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September 1, 2008 | by  | in Theatre | [ssba]


Peculiar in style yet standout in execution, Grace is a fine example of the way an original New Zealand work can present a highly skillful production which sheds light on those faults which define us as human.

Grace (played by Nicci Reuben) is married to Harold Oakeshott (Brian Moore), and together the pair have worked long and hard for the socialist cause of England in the early 1900’s. Her sister Amber (Jo Lees) is pregnant to the science fiction writer H.G. Wells (whose brief appearance is played by Michael Downey, who also plays numerous other parts). But Grace falls madly in love with Dr. Walter Reeve (Andrew Waterson), and shortly after being elected to the London City Council she fakes her death and elopes to New Zealand with Dr. Reeve. What’s coolest about the whole setup is that it is a true story, based on the actual experiences of writer/director Sophie Dingeman’s great-grandmother.

The play offers an excellent critique of freedom and liberty. Grace’s staunch ambitions to be elected as a socialist member of London’s City Council coincide with the issue of women’s suffrage, another crucial social concern at the time. Yet Grace’s golden aspirations cover a more selfish disposition, which is belied by her actions in faking her death and eloping to New Zealand. What right does one women have to take freedom at the expense of those who love her? How can we justify Grace’s selfish expression of happiness and true love when she has cruelly abandoned those who have worked so hard for her all their lives? The show does not excuse or apologise for Grace, but deliberately challenges us with these ethical questions.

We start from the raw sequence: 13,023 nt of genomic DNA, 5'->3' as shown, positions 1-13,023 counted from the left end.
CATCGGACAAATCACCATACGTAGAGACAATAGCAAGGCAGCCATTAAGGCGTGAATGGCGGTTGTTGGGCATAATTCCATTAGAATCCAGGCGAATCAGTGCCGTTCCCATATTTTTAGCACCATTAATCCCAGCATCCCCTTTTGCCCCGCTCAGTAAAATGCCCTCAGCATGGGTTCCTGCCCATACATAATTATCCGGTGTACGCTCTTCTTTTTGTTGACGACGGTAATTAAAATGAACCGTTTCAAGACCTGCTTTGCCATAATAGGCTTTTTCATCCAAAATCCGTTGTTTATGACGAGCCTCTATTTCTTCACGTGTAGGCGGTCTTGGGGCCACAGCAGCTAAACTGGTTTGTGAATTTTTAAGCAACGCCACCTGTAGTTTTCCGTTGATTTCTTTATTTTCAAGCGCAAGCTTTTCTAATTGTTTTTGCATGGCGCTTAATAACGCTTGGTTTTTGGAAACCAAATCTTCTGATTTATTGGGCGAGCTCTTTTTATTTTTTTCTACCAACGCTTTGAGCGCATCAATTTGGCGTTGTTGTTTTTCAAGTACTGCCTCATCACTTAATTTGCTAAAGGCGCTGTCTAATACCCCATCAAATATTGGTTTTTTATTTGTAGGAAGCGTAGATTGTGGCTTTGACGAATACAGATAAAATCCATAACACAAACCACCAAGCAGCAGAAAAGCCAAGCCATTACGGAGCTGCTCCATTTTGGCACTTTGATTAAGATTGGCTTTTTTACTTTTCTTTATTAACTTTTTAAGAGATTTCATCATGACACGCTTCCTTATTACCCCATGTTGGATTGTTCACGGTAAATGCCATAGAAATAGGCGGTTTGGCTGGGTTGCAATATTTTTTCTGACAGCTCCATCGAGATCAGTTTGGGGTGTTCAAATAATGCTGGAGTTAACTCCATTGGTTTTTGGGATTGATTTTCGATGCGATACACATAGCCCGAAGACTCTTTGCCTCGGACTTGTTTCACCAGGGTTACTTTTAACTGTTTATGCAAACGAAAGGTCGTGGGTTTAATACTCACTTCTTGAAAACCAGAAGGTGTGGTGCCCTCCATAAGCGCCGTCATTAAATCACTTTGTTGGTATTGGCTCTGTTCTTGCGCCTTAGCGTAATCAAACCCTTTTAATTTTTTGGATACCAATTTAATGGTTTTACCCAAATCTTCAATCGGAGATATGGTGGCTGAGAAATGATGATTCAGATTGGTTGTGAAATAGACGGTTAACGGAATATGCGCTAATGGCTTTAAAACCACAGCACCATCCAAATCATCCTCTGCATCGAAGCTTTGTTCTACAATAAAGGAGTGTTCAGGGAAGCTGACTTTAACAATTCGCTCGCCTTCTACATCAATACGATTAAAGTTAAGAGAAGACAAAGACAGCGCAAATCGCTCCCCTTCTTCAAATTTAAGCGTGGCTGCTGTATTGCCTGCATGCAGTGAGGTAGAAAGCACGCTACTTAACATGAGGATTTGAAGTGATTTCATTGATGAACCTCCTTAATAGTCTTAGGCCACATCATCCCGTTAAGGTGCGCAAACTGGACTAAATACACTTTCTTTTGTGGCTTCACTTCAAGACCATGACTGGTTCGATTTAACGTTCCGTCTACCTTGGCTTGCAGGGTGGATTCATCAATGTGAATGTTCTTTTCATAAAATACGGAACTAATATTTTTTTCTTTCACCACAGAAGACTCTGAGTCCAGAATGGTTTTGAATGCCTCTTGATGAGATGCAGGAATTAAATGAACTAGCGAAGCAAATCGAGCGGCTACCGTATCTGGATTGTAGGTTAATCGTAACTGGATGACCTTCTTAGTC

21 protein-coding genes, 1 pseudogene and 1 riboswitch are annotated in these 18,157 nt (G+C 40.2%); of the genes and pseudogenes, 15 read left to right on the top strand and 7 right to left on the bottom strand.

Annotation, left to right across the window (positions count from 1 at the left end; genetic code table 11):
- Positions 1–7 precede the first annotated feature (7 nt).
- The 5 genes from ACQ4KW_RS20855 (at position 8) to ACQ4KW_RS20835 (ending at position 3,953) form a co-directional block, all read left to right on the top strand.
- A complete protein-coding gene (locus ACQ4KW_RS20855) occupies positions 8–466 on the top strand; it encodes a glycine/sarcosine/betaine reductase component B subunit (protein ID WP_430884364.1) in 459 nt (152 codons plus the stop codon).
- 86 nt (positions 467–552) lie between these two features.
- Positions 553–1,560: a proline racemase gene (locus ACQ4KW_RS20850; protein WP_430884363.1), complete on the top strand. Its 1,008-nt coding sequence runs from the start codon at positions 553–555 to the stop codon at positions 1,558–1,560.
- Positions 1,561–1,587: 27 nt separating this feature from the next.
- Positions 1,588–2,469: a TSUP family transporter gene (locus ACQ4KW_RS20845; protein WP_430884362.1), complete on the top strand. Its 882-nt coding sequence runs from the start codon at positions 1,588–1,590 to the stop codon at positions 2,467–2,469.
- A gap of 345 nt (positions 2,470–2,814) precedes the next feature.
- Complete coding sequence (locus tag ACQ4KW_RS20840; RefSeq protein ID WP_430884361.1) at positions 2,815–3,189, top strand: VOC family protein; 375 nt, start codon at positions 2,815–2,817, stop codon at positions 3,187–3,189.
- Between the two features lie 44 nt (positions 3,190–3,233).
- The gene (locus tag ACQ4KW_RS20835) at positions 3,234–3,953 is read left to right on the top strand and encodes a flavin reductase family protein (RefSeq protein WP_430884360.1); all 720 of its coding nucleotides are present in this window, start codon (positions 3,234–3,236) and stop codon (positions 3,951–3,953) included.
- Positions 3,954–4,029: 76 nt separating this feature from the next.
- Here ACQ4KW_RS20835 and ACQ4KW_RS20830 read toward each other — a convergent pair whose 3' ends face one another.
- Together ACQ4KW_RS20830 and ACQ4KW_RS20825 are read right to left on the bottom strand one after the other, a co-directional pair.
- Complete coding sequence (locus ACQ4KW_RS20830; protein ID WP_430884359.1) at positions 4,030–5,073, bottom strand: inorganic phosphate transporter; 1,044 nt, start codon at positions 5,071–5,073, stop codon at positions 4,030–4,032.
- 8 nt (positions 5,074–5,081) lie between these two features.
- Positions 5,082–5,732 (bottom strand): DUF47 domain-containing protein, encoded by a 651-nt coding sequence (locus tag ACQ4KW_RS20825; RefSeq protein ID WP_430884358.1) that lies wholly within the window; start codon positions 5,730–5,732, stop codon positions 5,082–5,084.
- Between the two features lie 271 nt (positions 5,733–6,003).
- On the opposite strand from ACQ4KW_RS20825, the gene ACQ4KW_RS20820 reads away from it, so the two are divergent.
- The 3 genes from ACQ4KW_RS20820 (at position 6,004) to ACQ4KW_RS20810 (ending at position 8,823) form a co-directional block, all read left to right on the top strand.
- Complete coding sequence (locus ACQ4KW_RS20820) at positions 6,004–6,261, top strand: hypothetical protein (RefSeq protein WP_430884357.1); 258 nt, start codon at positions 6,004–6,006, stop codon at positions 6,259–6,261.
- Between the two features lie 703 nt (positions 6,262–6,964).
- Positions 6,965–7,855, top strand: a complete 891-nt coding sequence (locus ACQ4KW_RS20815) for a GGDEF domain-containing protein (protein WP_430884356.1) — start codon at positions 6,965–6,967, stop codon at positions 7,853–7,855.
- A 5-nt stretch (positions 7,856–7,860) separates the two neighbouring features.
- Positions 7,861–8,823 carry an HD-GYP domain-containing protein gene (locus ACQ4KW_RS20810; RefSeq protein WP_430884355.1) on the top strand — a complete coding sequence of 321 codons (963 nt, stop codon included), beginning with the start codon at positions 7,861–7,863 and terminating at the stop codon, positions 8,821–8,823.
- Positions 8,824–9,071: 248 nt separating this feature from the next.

The performances in Grace are solid and enjoyable, and each actor executes their part with conviction and skill. Stylistically, Grace would best be described as entertainingly strange. The show’s use of props and furniture was rarely conventional. Barefoot actors clambered about tables and chairs as though this were the most normal thing in the world, despite the show’s 1907 setting. I spotted characters smoking from teapots as if they were pipes! This strangeness did the production no harm, but served to make it all the more intriguing.

Despite its round-the-board quality, I did feel that the themes of freedom and liberty could have had greater credence were Grace’s husband, Harold, presented as a more threatening patriarch. He came across as something of a push-over, and were he to have governed Grace with a more iron fist it may have elevated the feminist aspect of the show as well as given the audience more reason to support Grace’s decision. Also, the show could have been a little shorter – I felt that it had achieved everything it was going to well before the final sequence.

Overall, however, these few criticisms did not damage the production, which was a fantastic effort by The Rebel Alliance. This is a company which holds much future promise.

Written and Directed by Sophie
At Bats
August 19 – 23


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